Epoch Averaging: Induced Responses Across Trials
Massive event-related cell synchronization is not guaranteed to take place with consistent temporal phase with respect to the onset of the event. It is therefore relatively easy to imagine that averaging trials when such phase jitters occurs across event repetitions would lead to decreased effect sensitivity. This assumption can be further elaborated in the theoretical and experimental framework of distributed, synchronized cell assemblies during perception and cognition (Varela et al.., 2001, Tallon-Baudry, 2009).
The seminal works by Gray and Singer in cat vision have shown that synchronization of oscillatory responses of spatially distributed cell ensembles is a way to establish relations between features in different parts of the visual field (Gray et al.., 1989). These authors evidenced that these phenomena take place in the gamma range ([40,60]Hz) – i.e., a upper frequency range – of the event-elated responses. These results have been confirmed by a large number of subsequent studies in animals and implanted electrodes in humans, which all demonstrated that these event-related responses could only be captured with an approach to epoch averaging that would be robust to phase jitters across trials (Tallon-Baudry, Bertrand, Delpuech, & Permier, 1997, Rodriguez et al.., 1999).
More evidence of gamma-range brain responses detected with EEG and MEG scalp techniques are being reported as analysis techniques are being refined and distributed to a greater community of investigators (Hoogenboom, Schoffelen, Oostenveld, Parkes, & Fries, 2006). It is striking to note that as a greater number of investigations are conducted, the frequency range of gamma responses of interest is constantly expanding and now reaches between [30,100]Hz and above. As a caveat, this frequency range is also most favorable to contamination from muscle activity, such as phasic contractions or micro-saccades, which may also happen to be task-related (Yuval-Greenberg & Deouell, 2009, Melloni, Schwiedrzik, Wibral, Rodriguez, & Singer, 2009). Therefore great precautions must be brought to rule out possible confounds in that matter.
An additional interesting feature of gamma responses for neuroimagers is that there is a growing body of evidence showing that they tend to be more specifically coupled to the hemodynamics responses captured in fMRI than other components of the electrophysiological responses (Niessing et al.., 2005, Lachaux et al.., 2007, Koch, Werner, Steinbrink, Fries, & Obrig, 2009).
Because induced responses are mostly characterized by phase jitters across trials, averaging MEG/EEG traces in the time domain would be detrimental to the extraction of induced signals from the ongoing brain activity (David & Friston, 2003). A typical approach to the detection of induced components once again builds on the hypothesis of systematic emission of event-related oscillatory bursts limited in time duration and frequency range. Time-frequency decomposition (TFD) is a methodology of choice in that respect, as it proceeds to the estimation of instantaneous power in the time-frequency domain of time series. TFD is insensitive to variations of the signal phase when computing the average signal power across trials. TFD is a very active field of signal processing and one of the core tools for TFD is wavelet signal decomposition. Wavelets feature the possibility to perform the spectral analysis of non-stationary signals, which spectral properties and contents are evolving with time (Mallat, 1998). This is typical of phasic electrophysiological responses for which Fourier spectral analysis is not adequate because it is based on signal stationarity assumptions (Kay, 1988).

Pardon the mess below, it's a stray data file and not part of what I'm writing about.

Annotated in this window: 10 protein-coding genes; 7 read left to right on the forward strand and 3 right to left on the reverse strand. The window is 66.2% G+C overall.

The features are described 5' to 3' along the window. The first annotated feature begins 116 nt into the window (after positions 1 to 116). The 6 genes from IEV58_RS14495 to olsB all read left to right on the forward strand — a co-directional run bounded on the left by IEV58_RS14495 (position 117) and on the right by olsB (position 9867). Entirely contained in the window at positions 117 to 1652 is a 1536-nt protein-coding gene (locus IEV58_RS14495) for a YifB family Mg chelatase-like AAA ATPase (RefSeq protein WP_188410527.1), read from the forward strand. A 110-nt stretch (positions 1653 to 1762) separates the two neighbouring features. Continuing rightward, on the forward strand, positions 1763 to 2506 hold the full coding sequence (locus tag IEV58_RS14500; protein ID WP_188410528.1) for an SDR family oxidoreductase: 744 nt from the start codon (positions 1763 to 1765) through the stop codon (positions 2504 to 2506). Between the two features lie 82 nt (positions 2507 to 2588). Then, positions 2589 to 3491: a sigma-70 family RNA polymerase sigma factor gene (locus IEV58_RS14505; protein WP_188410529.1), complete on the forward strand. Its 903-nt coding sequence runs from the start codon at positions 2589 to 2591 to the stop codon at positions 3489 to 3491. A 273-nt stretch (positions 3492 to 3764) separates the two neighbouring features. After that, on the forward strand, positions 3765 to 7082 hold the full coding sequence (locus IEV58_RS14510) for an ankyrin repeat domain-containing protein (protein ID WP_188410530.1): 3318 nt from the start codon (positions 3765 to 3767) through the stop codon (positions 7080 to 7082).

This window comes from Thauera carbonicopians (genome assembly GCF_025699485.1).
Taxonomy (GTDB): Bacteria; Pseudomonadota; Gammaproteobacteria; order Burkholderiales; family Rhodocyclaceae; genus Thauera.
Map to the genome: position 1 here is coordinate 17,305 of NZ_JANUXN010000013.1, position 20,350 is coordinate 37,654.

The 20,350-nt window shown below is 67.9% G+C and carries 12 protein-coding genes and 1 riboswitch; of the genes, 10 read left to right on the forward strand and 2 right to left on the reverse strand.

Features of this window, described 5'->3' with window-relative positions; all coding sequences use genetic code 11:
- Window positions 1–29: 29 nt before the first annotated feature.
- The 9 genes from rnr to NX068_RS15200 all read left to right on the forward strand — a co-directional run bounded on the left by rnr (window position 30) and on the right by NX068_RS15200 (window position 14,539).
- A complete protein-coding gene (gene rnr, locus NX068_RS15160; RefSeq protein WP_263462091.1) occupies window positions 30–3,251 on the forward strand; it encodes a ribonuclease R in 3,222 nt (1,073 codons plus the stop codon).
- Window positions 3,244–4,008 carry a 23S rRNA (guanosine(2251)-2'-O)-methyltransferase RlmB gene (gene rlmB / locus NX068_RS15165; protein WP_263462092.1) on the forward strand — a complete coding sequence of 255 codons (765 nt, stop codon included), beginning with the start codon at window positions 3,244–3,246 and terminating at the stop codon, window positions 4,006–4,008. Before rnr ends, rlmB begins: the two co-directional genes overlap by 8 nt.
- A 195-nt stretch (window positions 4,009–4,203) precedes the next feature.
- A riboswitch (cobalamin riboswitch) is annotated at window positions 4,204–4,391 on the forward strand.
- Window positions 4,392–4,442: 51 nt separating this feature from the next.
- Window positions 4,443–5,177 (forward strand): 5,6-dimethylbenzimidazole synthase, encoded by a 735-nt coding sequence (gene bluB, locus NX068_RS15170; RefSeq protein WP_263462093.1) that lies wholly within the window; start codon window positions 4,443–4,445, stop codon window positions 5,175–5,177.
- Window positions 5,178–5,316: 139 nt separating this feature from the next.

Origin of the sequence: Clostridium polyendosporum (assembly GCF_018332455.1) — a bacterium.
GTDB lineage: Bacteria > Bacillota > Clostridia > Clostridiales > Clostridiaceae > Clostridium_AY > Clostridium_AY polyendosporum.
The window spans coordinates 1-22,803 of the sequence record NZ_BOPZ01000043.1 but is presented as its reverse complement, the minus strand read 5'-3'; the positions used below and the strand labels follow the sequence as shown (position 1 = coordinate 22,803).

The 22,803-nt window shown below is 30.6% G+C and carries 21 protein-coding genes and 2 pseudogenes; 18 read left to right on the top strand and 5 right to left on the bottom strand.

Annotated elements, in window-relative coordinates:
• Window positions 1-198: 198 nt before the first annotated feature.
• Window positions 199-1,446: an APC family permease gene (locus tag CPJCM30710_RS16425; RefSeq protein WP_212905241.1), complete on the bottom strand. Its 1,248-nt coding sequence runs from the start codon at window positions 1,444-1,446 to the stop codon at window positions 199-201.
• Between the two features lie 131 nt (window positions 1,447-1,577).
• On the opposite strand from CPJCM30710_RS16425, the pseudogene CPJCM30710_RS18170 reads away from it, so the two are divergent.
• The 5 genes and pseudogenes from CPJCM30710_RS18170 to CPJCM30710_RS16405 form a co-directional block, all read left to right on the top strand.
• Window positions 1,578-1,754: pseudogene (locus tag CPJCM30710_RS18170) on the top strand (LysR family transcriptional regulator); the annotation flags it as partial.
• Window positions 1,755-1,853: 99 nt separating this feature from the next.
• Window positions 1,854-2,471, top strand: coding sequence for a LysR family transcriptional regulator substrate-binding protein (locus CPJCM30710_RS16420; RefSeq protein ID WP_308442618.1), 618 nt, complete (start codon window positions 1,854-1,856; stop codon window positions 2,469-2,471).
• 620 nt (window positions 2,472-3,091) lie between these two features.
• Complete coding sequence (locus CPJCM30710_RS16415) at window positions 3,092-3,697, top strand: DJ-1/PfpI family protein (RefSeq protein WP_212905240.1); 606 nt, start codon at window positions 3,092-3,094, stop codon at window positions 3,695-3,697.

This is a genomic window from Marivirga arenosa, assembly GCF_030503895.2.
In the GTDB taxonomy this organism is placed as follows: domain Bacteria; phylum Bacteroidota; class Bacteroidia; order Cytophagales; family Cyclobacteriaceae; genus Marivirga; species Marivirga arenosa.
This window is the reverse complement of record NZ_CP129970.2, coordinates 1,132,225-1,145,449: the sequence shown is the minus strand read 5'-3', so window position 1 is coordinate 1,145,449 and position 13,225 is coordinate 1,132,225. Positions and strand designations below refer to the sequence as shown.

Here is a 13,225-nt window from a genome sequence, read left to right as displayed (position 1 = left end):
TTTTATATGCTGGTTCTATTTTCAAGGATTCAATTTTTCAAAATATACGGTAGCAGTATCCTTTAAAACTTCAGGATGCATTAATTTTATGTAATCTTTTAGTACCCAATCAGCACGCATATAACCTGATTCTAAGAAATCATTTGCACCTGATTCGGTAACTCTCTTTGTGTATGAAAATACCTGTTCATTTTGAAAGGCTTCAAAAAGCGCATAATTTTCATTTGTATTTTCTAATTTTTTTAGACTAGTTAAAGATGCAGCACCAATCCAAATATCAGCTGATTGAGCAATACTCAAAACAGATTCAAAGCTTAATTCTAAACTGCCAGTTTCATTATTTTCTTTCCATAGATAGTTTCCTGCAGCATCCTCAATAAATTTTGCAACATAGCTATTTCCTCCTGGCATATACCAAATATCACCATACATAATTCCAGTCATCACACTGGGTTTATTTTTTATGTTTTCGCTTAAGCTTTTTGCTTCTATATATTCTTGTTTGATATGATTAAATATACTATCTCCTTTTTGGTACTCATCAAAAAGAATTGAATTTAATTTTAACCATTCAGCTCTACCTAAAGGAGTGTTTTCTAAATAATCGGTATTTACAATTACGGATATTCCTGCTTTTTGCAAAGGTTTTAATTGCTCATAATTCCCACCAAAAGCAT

Hence, even though the typical statistics of induced MEG/EEG signal analysis is the trial mean (i.e. sample average), it is performed with a different measure: the estimation of short-term signal power, decomposed in time and frequency bins. Several academic and commercial software solutions are now available to perform such analysis (and the associated inference statistics) on electrophysiological signals.
Froedtert & The Medical College of Wisconsin MEG Contact Information
Research investigators and clinical physicians are encouraged to contact us for further information on how to access our MEG Program and services.
Jeffrey Stout, PhD: Technical Manager
Send an email | (414) 805-1174 | (414) 805-1103 (fax)
Jean Roccapalumba, CTRS, MBA: Program Manager
Send an email | (414) 805-9906 | (414) 259-1159 (fax)
Department of Neurology
Medical College of Wisconsin
9200 W. Wisconsin Avenue
Milwaukee, WI 53226
MEG Program Site Map
If you are a physician and would like to inquire about or order a MEG study for your patients, please visit Froedtert Hospital MEG web pages for basic information about the procedure and/or contact Linda Allen, RN BSN, our Epilepsy Program Coordinator at (414) 805-3641 to refer your patient to our Program.
If you are a patient who is about to undergo an MEG procedure, please also visit Froedtert Hospital MEG web pages for useful information regarding the MEG routine.